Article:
de Bakker, PIW;
Wellcome Trust Case Control Consor, ;
DCCT EDIC Res Grp, ;
QTGEN Consortium, ;
QTSCD Consortium, ;
- view fewer
Common Genetic Variation Near the Phospholamban Gene Is Associated with Cardiac Repolarisation: Meta-Analysis of Three Genome-Wide Association Studies.
, Article e6138. 10.1371/journal.pone.0006138.
To identify loci affecting the electrocardiographic QT interval, a measure of cardiac repolarisation associated with risk of ventricular arrhythmias and sudden cardiac death, we conducted a meta-analysis of three genome-wide association studies (GWAS) including 3,558 subjects from the TwinsUK and BRIGHT cohorts in the UK and the DCCT/EDIC cohort from North America. Five loci were significantly associated with QT interval at P < 1 x 10(-6). To validate these findings we performed an in silico comparison with data from two QT consortia: QTSCD (n = 15,842) and QTGEN (n = 13,685). Analysis confirmed the association between common variants near NOS1AP (P = 1.4 x 10-(83)) and the phospholamban (PLN) gene (P = 1.9 x 10(-29)). The most associated SNP near NOS1AP (rs12143842) explains 0.82% variance; the SNP near PLN (rs11153730) explains 0.74% variance of QT interval duration. We found no evidence for interaction between these two SNPs (P = 0.99). PLN is a key regulator of cardiac diastolic function and is involved in regulating intracellular calcium cycling, it has only recently been identified as a susceptibility locus for QT interval. These data offer further mechanistic insights into genetic influence on the QT interval which may predispose to life threatening arrhythmias and sudden cardiac death.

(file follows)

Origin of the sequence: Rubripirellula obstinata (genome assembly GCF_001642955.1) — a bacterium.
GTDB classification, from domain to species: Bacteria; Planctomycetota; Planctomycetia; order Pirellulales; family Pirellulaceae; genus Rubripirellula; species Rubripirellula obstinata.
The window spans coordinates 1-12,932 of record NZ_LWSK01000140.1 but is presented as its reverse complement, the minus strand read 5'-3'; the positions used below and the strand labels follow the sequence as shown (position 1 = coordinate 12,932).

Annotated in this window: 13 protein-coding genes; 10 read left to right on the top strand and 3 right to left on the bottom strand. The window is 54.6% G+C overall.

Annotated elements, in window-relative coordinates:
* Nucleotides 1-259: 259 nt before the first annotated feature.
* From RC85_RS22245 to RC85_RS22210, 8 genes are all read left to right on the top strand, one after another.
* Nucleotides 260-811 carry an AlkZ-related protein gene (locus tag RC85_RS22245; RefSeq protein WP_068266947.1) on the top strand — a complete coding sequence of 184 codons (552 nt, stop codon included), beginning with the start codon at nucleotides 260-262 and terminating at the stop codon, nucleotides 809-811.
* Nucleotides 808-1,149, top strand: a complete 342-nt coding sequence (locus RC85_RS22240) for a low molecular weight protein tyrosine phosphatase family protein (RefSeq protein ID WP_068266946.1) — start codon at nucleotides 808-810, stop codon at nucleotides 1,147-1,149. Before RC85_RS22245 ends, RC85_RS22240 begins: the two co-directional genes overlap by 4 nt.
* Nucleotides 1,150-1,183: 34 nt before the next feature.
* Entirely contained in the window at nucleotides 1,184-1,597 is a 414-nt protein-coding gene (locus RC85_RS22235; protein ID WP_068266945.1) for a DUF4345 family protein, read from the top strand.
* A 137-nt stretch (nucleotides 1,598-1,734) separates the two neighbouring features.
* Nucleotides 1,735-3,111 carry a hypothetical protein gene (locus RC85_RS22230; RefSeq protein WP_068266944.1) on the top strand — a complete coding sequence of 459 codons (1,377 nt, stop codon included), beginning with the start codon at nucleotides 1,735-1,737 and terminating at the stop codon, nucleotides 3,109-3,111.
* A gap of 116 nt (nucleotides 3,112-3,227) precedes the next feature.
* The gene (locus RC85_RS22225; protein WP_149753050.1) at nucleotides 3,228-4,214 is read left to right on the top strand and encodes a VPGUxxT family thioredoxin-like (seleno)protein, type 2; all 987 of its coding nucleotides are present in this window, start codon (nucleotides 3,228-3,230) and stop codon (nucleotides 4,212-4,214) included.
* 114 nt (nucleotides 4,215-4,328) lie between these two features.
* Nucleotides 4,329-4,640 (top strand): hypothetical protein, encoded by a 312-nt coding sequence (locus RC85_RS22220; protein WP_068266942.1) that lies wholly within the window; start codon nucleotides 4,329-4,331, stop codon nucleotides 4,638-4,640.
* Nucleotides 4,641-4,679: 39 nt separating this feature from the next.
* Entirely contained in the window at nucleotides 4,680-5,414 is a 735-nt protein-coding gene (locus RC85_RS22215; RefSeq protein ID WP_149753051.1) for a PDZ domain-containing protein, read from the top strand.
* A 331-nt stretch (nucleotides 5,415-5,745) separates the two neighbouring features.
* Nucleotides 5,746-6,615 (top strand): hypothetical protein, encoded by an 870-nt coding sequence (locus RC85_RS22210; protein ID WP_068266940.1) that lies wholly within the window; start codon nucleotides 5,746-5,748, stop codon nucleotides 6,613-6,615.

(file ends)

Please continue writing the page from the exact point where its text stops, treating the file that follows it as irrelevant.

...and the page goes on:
|Title:||Common Genetic Variation Near the Phospholamban Gene Is Associated with Cardiac Repolarisation: Meta-Analysis of Three Genome-Wide Association Studies|
|Open access status:||An open access version is available from UCL Discovery|